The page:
Learning about the technical specs of a scientific innovation. Exploring country data from the CIA. Studying environmental protection regulations. Investigating commitments to climate-change agreements in multiple countries. Researching trade data on purchasing patterns in five different verticals. Interviewing key stakeholders in the three most promising industrial sectors.
What do these things have in common? They were all part of an “unknown unknowns” exploration we did for a client of ours. If you’re in an established business, with multiple competitors, chances are, there’s data out there to help you make key market decisions. If you sell soup, soap, or shampoo, there are often standard reports than can be purchased quickly, and many case studies to help guide your thinking. But if you’ve invented a new scientific/industrial/biotech/pharma type thing, that theoretically has multiple applications, in several verticals, how do you make an argument that it’s possible to commercialize? When we set out to do a market landscape for a product that’s almost ready to market, there isn’t usually a simple answer ready and waiting. Instead, we do a deep dive with you about your product. Then we use our expertise at multi-modal research to decide the best way to narrow down your options, as cost-effectively as possible. Finally, we find experts on the ground who have similar or related expertise, to help us get the answers you need to make critical decisions about your business. That’s what we did with the exploration at the start of this story.
The good news? At the end of it all, our client got an innovation grant that helped him and his team to scale their operations, and a few years later, they’re running a thriving business with operations in multiple countries and for several industrial verticals. We’re proud to have played a small part in that. All because we like to help our customers see everything, and make better decisions.
Shouldn't you skip right to your own custom survey? We're always happy at PANOPTIKA to help you with custom research, but there's really more to it than that. Even if you're working in an industry like health, technology, or science (where we do some of our best work), where sometimes there isn't much data, there's always some. If you're a new analyst in one of these industries, or you're just getting into research for the first time (sometimes, until you start to scale, it’s easier and more informative just to ask the questions yourself), start with free or nearly free. Those public data sets get a lot of use – they’re the workhorses of the quadrant we call “the light”. The answers there are available to anyone – and that doesn't mean they don’t provide you with any value or advantage.
Public data sets or their slightly more expensive cousins, syndicated data, (which is not public, but is available to purchase by anyone who can pay), are a great foundation. They let you get the “lay of the land”. In “The Light”, you’re setting yourself up for deeper questions, making sure you don’t waste time and money on custom projects, if the information is already out there. Doing a good audit of the data you already have in house is where you can start to use data in ways that others can’t. Think sales data, observational research where you see how customers use your products (or the competition’s), and interviewing everyone in your organization who interacts with your customer or prospect. Where an outside consultant can help, is by assisting you in shaping the questions that you’ll use as you move to what we call “The Shades” - positioning or perception research is a good example. It can help you see where customers put everyone – not only you and your product or service, but your competition. And it can help you get ready to develop insights that are only known to you and your team. Not sure where to start with something like that? We’re always happy to jump on a discovery call. You tell us your questions, and we’ll work with you to lay out a plan to get the answers you need.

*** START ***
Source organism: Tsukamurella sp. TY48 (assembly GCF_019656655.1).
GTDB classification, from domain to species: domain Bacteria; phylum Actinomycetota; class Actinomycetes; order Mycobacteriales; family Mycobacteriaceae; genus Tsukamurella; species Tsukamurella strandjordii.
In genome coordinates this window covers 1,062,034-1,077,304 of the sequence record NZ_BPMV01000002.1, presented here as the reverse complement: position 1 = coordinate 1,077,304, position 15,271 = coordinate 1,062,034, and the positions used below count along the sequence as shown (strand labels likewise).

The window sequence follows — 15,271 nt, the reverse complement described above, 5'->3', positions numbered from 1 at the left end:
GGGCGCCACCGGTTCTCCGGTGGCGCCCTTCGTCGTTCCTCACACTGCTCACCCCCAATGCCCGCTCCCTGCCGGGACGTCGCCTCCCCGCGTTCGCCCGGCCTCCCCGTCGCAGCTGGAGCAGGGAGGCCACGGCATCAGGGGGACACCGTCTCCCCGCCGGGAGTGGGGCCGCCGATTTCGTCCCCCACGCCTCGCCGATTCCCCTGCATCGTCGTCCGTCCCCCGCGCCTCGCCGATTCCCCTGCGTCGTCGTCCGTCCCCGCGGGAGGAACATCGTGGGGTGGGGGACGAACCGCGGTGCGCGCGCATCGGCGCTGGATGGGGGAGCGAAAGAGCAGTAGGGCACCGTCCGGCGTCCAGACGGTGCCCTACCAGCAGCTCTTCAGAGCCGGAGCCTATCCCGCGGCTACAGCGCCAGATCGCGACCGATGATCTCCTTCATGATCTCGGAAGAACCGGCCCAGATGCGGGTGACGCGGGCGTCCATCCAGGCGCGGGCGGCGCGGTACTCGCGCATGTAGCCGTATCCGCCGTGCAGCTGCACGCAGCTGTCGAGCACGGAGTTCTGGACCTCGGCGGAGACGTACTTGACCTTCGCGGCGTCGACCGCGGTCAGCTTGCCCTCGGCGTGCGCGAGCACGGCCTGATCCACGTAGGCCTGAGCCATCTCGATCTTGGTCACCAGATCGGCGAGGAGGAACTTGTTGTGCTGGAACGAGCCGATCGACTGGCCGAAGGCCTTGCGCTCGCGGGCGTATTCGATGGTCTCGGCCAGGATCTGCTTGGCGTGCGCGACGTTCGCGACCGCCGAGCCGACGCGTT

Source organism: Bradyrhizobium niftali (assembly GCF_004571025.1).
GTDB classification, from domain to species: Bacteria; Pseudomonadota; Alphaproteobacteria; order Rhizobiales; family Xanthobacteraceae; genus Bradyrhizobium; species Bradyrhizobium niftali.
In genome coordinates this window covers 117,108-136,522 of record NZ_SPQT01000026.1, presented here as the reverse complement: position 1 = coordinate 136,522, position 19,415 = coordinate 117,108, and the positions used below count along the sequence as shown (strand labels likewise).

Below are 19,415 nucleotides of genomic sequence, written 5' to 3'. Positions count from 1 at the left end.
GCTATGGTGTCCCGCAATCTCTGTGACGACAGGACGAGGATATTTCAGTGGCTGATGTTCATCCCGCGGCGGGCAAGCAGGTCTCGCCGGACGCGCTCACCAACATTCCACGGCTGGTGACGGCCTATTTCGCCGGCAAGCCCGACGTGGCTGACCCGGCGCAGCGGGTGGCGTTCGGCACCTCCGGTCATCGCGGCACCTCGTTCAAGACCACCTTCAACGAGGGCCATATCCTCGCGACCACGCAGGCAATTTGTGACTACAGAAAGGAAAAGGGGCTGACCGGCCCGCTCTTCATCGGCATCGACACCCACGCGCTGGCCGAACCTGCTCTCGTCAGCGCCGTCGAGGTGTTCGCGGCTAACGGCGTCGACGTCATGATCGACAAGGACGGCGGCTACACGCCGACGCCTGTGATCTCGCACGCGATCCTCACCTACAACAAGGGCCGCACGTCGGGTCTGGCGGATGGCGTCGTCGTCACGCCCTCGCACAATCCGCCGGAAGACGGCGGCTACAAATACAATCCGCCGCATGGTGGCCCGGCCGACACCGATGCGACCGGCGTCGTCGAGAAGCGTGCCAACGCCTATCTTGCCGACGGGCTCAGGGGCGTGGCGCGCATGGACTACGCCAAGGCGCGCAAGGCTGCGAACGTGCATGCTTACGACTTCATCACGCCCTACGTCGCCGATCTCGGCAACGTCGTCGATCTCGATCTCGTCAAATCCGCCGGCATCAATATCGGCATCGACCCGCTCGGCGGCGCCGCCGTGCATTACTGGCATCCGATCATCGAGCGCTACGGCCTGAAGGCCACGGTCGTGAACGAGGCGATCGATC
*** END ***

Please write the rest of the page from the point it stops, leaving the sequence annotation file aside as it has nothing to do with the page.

Do you have a big idea for a new business? Big ideas are fabulous, and they can provide you with a big payoff. On the other hand, they are often also riskier, more time consuming, and require a larger investment. So what can you do?
One way to manage a big business idea, is to dream big, but to think small. Consider your idea (a new restaurant, perhaps?) and think about whether there are mini or even micro versions of that idea. Using our restaurant example, you might think about a much smaller bistro space, and figure out whether you can make a decent margin using that business model. Or for an even smaller investment, a small catering operation with a rented kitchen might get you on your way, or even a #foodtruck or #foodcart. If you can start with one of those tinier businesses and have a plan to scale, you can reduce your risk at the outset, and build as you go.
Do you have any other big ideas you'd like to shrink down to a more manageable size (or have you used this approach successfully)? We'd love to hear your story.
Megann and Steve, Partners in PANOPTIKA, are working for our clients every day to help they need to know to make better decisions in their complex business environment.
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